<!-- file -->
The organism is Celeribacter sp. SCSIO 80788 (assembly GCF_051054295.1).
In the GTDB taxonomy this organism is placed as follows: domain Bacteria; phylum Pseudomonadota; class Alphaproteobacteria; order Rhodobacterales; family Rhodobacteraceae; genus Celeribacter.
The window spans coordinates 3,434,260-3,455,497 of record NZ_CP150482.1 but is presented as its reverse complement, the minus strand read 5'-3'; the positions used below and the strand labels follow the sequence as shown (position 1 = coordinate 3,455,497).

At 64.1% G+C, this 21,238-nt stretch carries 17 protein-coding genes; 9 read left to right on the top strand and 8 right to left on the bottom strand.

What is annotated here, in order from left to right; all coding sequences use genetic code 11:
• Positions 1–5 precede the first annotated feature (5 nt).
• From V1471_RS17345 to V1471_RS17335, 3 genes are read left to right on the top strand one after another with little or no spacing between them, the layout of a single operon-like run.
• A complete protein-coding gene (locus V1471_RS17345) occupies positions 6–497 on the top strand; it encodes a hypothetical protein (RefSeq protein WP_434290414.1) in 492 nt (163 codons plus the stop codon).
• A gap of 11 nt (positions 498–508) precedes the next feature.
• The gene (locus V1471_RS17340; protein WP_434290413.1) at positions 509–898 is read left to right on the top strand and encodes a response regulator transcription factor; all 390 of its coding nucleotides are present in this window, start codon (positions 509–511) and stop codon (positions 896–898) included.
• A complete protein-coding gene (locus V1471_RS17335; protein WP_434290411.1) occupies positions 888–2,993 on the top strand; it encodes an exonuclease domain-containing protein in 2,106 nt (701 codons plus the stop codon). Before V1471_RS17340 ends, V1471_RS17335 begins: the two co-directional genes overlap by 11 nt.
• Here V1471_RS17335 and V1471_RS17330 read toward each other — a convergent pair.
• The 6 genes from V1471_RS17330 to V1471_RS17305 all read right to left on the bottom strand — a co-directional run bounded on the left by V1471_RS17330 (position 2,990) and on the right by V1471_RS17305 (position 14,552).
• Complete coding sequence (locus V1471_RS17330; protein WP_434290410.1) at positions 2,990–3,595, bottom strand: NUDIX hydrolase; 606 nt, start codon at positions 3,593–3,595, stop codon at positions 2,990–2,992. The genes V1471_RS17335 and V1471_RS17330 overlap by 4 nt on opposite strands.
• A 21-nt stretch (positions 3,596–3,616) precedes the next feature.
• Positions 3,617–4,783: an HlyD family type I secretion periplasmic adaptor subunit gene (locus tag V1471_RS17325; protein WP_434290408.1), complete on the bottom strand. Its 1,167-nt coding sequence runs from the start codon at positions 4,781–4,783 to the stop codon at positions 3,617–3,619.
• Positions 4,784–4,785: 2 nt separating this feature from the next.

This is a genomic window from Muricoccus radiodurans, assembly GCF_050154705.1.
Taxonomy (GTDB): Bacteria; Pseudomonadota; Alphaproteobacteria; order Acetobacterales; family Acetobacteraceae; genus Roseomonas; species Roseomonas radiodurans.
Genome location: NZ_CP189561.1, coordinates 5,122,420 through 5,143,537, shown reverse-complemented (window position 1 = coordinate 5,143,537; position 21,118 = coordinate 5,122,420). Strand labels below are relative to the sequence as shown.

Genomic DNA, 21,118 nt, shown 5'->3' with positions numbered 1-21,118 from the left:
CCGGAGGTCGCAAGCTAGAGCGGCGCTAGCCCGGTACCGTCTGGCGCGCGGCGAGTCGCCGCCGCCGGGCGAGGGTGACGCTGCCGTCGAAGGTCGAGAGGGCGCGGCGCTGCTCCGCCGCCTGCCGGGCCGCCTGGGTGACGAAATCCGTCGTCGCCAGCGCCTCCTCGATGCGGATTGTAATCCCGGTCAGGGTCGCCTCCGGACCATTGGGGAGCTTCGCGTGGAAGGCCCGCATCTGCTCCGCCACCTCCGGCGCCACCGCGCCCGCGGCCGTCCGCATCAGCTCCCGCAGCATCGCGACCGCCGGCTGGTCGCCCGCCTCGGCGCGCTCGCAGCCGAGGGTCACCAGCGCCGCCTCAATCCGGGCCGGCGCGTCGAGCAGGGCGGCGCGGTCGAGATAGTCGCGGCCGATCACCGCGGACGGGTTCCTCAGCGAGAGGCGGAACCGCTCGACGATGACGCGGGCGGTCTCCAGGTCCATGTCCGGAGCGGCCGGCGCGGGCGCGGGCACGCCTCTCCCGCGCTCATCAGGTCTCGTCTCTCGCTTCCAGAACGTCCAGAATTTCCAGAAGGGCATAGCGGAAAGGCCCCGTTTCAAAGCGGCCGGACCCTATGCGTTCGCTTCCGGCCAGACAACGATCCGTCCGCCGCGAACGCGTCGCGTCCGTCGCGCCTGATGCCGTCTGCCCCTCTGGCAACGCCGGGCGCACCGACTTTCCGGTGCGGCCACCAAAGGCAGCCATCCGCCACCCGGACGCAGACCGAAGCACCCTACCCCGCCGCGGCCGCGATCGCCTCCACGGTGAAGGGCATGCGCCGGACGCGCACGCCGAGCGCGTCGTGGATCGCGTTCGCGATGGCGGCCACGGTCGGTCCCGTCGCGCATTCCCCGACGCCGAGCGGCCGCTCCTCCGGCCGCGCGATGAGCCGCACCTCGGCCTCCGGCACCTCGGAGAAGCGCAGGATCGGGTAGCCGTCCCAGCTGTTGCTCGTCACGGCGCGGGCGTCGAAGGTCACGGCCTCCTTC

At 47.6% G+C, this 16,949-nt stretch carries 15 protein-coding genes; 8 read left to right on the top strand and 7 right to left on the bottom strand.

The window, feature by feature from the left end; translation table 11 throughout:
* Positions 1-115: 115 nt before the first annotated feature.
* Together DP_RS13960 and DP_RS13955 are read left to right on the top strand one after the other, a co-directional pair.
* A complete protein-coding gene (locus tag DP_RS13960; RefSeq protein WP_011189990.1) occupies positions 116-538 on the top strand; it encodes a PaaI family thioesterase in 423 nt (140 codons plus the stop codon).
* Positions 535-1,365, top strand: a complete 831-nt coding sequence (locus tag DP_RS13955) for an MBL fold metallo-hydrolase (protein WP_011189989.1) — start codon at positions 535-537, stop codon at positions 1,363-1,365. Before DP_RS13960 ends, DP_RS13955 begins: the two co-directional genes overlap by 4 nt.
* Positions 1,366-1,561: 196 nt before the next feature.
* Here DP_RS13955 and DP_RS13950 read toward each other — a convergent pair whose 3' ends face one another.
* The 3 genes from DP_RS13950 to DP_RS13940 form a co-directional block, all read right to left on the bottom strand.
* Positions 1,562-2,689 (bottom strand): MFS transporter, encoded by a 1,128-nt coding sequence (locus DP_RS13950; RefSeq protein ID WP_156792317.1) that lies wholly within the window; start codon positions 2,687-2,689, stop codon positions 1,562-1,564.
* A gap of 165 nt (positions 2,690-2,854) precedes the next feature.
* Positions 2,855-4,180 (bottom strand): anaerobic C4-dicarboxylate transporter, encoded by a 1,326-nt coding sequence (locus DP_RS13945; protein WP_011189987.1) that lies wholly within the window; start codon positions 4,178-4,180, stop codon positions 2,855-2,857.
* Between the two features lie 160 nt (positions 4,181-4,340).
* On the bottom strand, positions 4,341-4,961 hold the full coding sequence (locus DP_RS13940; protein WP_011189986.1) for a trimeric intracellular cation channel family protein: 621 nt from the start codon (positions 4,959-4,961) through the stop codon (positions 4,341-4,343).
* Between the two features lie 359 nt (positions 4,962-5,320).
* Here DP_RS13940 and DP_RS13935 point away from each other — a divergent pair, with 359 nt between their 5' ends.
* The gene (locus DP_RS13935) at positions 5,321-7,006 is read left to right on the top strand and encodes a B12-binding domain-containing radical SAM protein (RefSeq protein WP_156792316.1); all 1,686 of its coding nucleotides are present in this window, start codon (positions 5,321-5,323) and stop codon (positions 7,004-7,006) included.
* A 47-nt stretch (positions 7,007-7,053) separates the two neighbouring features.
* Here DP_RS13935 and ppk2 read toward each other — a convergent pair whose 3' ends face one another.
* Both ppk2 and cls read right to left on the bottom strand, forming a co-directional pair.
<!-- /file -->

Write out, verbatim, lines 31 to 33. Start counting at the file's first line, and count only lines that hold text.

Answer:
* The 3 genes from DP_RS13950 to DP_RS13940 form a co-directional block, all read right to left on the bottom strand.
* Positions 1,562-2,689 (bottom strand): MFS transporter, encoded by a 1,128-nt coding sequence (locus DP_RS13950; RefSeq protein ID WP_156792317.1) that lies wholly within the window; start codon positions 2,687-2,689, stop codon positions 1,562-1,564.
* A gap of 165 nt (positions 2,690-2,854) precedes the next feature.